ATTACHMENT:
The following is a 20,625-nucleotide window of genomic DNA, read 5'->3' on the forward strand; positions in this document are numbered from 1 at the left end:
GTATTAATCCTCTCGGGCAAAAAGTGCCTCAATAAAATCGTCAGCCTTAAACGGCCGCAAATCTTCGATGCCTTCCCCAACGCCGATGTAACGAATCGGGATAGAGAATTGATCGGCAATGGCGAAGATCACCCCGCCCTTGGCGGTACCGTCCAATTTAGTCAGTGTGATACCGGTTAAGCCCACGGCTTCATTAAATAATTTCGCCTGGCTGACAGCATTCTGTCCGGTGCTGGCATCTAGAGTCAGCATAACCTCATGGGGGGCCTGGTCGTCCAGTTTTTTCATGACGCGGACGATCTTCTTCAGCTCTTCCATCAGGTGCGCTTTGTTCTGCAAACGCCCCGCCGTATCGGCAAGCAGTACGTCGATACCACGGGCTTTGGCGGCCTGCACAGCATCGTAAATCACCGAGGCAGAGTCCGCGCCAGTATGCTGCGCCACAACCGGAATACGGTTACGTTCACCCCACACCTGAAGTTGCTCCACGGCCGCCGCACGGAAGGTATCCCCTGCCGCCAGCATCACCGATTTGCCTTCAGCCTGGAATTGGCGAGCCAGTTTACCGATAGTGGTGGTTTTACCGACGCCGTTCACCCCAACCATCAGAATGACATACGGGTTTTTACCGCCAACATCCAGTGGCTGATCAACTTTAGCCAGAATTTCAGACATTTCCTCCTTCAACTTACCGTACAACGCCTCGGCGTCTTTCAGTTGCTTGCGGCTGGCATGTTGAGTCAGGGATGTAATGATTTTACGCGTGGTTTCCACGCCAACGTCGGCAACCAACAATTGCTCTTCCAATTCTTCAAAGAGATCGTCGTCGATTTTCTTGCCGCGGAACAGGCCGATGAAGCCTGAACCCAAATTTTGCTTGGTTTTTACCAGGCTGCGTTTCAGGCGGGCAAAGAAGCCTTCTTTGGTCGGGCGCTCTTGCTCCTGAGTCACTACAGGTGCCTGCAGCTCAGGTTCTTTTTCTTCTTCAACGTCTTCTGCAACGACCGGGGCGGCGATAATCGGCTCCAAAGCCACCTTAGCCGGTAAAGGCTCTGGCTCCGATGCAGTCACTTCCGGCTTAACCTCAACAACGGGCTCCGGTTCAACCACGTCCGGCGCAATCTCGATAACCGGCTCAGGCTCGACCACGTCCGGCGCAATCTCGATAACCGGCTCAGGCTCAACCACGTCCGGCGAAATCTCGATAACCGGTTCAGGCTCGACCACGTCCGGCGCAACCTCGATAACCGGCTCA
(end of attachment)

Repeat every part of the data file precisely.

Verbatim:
The following is a 20,625-nucleotide window of genomic DNA, read 5'->3' on the forward strand; positions in this document are numbered from 1 at the left end:
GTATTAATCCTCTCGGGCAAAAAGTGCCTCAATAAAATCGTCAGCCTTAAACGGCCGCAAATCTTCGATGCCTTCCCCAACGCCGATGTAACGAATCGGGATAGAGAATTGATCGGCAATGGCGAAGATCACCCCGCCCTTGGCGGTACCGTCCAATTTAGTCAGTGTGATACCGGTTAAGCCCACGGCTTCATTAAATAATTTCGCCTGGCTGACAGCATTCTGTCCGGTGCTGGCATCTAGAGTCAGCATAACCTCATGGGGGGCCTGGTCGTCCAGTTTTTTCATGACGCGGACGATCTTCTTCAGCTCTTCCATCAGGTGCGCTTTGTTCTGCAAACGCCCCGCCGTATCGGCAAGCAGTACGTCGATACCACGGGCTTTGGCGGCCTGCACAGCATCGTAAATCACCGAGGCAGAGTCCGCGCCAGTATGCTGCGCCACAACCGGAATACGGTTACGTTCACCCCACACCTGAAGTTGCTCCACGGCCGCCGCACGGAAGGTATCCCCTGCCGCCAGCATCACCGATTTGCCTTCAGCCTGGAATTGGCGAGCCAGTTTACCGATAGTGGTGGTTTTACCGACGCCGTTCACCCCAACCATCAGAATGACATACGGGTTTTTACCGCCAACATCCAGTGGCTGATCAACTTTAGCCAGAATTTCAGACATTTCCTCCTTCAACTTACCGTACAACGCCTCGGCGTCTTTCAGTTGCTTGCGGCTGGCATGTTGAGTCAGGGATGTAATGATTTTACGCGTGGTTTCCACGCCAACGTCGGCAACCAACAATTGCTCTTCCAATTCTTCAAAGAGATCGTCGTCGATTTTCTTGCCGCGGAACAGGCCGATGAAGCCTGAACCCAAATTTTGCTTGGTTTTTACCAGGCTGCGTTTCAGGCGGGCAAAGAAGCCTTCTTTGGTCGGGCGCTCTTGCTCCTGAGTCACTACAGGTGCCTGCAGCTCAGGTTCTTTTTCTTCTTCAACGTCTTCTGCAACGACCGGGGCGGCGATAATCGGCTCCAAAGCCACCTTAGCCGGTAAAGGCTCTGGCTCCGATGCAGTCACTTCCGGCTTAACCTCAACAACGGGCTCCGGTTCAACCACGTCCGGCGCAATCTCGATAACCGGCTCAGGCTCGACCACGTCCGGCGCAATCTCGATAACCGGCTCAGGCTCAACCACGTCCGGCGAAATCTCGATAACCGGTTCAGGCTCGACCACGTCCGGCGCAACCTCGATAACCGGCTCA